If they choose to attack, lions will mess you up. They are stalk-and-ambush predators. They hide and wait for their prey to get within striking distance, then sprint and strike, clamping their jaws around a victim’s windpipe until it suffocates. Sometimes lions begin dining while their food is still alive. They probably prefer the meatier wildebeest to human, but they will eat people. No one tallies how many of us lions kill across Africa every year, but it’s likely several hundred out of the continent’s population of over one billion people. Such attacks tend to happen near villages, often in crop fields, and at night. (For their part, trophy hunters kill somewhere around 600 African lions annually.) Tanzania keeps records: a bad year in that East African country might mean 140 human deaths by lion. Just enough to frighten us.

The Central Kalahari Game Reserve, one of the largest protected areas in the world, encompasses nearly six Yellowstones but without the bulk-quantity tourists. It’s possibly my favorite place on the planet. When I’m here, I often go for days without seeing anyone but the few members of my team and many wild animals. The game reserve lies within the Kalahari Desert, which isn’t a true desert but a vast arid grassland with shallow open valleys surrounded by acacia trees and scrubby uplands, and lion food on the hoof: gemsbok, kudu, springbok, red hartebeest, giraffe, eland, and wildebeest. Families of cheetah, bat-eared fox, black-backed jackal, honey badger, and African wild dog wander among the ungulate herds. Most animals blend with the vegetative spectrum of browns and greens but a few mega-chromatic birds streak brilliance across the earth tones: crimson-breasted shrikes and lilac-breasted rollers. Thousands of red-billed quelea may flock up and form murmurations that undulate through the sky like single organisms, solitary black dancing spirits. Hints of a peppery aromatic sage infuse the air. When the trucks’ engines are silent, birds, crickets, and the breeze create the soundtrack.

The boundless landscape—unscarred by paved roads—offers infinite space, luminous sunsets free from the right angles and straight edges of human infrastructure, and dark night skies untainted by artificial light. The game reserve is completely unlike Denver, where the metro area human population runs over three million—more than all of Botswana, which holds just over two million people and is geographically almost the size of Texas.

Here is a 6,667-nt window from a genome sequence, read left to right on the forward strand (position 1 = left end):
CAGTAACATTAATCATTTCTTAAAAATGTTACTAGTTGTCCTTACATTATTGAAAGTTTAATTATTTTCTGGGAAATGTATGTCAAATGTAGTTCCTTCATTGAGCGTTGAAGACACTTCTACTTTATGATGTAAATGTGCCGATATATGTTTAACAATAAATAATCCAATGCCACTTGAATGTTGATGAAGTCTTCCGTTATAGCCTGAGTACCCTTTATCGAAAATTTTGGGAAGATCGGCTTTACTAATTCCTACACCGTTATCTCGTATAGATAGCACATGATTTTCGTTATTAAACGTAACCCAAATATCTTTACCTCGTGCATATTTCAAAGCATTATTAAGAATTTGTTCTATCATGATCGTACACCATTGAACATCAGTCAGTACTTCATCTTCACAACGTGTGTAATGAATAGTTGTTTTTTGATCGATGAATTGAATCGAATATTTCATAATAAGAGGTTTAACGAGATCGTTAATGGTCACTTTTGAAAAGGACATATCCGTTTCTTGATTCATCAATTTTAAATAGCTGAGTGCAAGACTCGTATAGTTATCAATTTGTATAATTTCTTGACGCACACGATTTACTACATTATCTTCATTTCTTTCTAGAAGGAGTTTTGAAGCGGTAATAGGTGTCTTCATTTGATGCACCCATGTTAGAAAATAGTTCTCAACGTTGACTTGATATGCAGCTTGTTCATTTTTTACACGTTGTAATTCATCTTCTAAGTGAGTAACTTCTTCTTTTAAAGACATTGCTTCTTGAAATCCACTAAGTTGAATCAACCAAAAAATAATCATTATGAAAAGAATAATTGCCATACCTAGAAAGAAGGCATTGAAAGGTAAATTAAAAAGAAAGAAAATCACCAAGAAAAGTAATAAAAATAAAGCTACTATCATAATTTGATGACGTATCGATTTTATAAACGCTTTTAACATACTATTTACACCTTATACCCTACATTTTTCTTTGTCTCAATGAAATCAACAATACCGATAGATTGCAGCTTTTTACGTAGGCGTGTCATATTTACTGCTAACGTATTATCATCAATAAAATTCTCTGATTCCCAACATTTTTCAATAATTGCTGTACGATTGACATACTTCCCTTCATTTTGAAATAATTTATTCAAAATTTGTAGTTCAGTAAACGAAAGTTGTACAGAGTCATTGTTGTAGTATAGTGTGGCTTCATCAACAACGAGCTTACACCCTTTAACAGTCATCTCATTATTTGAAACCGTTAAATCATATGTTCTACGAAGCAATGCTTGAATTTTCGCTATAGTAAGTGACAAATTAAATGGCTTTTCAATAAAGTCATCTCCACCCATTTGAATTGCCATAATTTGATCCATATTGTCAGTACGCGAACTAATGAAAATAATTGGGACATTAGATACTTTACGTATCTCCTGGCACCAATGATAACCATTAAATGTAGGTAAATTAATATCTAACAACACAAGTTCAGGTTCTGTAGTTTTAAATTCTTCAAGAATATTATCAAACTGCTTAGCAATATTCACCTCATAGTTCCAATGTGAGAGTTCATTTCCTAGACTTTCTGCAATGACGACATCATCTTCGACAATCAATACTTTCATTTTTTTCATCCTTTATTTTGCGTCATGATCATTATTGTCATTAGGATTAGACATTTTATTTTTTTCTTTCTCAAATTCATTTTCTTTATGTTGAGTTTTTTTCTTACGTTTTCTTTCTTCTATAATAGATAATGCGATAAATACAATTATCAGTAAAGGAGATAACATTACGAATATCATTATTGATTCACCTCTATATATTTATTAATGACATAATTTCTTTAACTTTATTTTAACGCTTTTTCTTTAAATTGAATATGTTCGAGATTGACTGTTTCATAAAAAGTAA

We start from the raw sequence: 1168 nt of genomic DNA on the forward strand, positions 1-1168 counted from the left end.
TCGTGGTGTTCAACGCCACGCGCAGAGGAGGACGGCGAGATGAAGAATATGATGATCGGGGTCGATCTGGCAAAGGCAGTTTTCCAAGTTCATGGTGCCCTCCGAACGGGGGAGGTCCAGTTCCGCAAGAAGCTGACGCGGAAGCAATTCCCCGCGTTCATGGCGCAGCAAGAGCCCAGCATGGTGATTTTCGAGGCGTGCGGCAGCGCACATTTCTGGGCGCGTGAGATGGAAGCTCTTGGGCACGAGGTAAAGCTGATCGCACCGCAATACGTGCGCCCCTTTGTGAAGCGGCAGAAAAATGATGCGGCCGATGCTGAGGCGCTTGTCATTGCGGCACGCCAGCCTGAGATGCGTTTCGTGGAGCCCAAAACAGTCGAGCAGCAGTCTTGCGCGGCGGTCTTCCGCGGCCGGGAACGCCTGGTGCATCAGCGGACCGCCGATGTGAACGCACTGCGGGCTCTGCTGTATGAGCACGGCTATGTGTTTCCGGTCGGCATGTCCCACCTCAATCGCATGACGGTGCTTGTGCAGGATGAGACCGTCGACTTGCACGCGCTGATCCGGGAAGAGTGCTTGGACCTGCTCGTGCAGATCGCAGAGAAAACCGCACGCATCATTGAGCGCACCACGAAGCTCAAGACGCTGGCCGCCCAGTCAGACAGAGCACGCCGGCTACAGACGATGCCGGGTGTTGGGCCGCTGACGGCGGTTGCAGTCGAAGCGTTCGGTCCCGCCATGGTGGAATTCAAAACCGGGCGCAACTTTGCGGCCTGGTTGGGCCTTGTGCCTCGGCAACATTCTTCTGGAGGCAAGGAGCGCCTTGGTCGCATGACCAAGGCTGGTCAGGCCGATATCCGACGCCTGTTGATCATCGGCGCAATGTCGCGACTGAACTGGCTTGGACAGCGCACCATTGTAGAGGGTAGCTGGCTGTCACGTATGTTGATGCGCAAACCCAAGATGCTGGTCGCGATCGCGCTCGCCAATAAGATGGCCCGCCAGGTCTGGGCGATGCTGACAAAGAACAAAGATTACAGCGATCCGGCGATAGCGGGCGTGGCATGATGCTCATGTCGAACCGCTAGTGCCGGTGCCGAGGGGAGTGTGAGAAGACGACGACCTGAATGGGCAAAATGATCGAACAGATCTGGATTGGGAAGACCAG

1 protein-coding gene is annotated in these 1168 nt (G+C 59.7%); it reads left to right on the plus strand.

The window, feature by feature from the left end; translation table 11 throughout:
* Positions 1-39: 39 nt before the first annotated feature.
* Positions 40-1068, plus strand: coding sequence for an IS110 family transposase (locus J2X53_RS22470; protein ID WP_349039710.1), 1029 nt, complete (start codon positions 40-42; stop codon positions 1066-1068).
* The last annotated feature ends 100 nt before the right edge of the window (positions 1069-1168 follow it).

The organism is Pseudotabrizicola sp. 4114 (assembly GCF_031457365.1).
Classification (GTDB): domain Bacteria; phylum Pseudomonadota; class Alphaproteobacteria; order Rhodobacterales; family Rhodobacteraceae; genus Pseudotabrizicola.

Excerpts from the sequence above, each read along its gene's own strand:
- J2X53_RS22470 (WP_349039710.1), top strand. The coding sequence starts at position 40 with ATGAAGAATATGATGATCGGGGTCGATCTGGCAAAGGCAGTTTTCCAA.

I live with my husband in Denver proper, about three miles east of the state capitol and half a block south of the famous Colfax Avenue. The longest commercial street in the US, Colfax buzzes with vehicles, pedestrians, skateboarders, and the occasional unicyclist and is made up of small, local businesses interspersed with Taco Bells and Pizza Huts. Within a half-mile of our house there is a gun shop, six head shops, six pot shops, five tattoo parlors, a gym devoted to mixed martial arts training, a bunch of bars—including one that advertises a 7am happy hour—and a roving market for drugs and blow jobs. There’s also a new ice cream parlor and a yoga studio. Engine exhaust and cheap fast food overpower the chalky smell of pavement. I love this loud and lively road but it comes with headaches. Strangers who pass me on the sidewalk catcall and order me to smile. Since I moved here eighteen years ago, the police have put our block on lock-down multiple times, with SWAT and police sharp-shooters swarming our street, usually to chase down men high on meth and toting guns.

One night, years ago, as I walked the mile home from a friend’s house, men kept stopping their cars along my route to proposition me for sex. After car number three, I kept count: thirteen by the time I reached my house. My bulky sweatpants, flip-flops, and lack of reaction did nothing to thwart the unwanted attention. A few solicitations turned aggressive. One man followed me for two blocks in his car, yelling through his rolled-down window, “Hey baby, let me have some of that.” I ignored him. He persisted. “Come on, give me some sugar,” he said, and then a final, “Fuck you, bitch!” before peeling off.

On another day, I didn’t notice my unwelcome follower at first. I was on crutches, healing from hip surgery and in pain. That day, I insisted on taking the bus home from physical therapy to enable my care-taking husband to get back to work after two weeks of bringing me icepacks, soup, and Percocet. My drug fog, the rush-hour chaos of the Bus 15, and my fear of slipping on ice were compound distractions. I hobbled off the bus and crutched my way toward home. The footsteps behind me grew faster and louder, then quieted as he approached. His breath at my back. I stopped. I couldn’t run. I knew I would have to scream, maybe fight. But as soon as I turned to face him, he bolted. Once I was safe at home, I paced on my crutches for an hour to burn off the adrenaline, anger, and the feeling that I escaped something bad.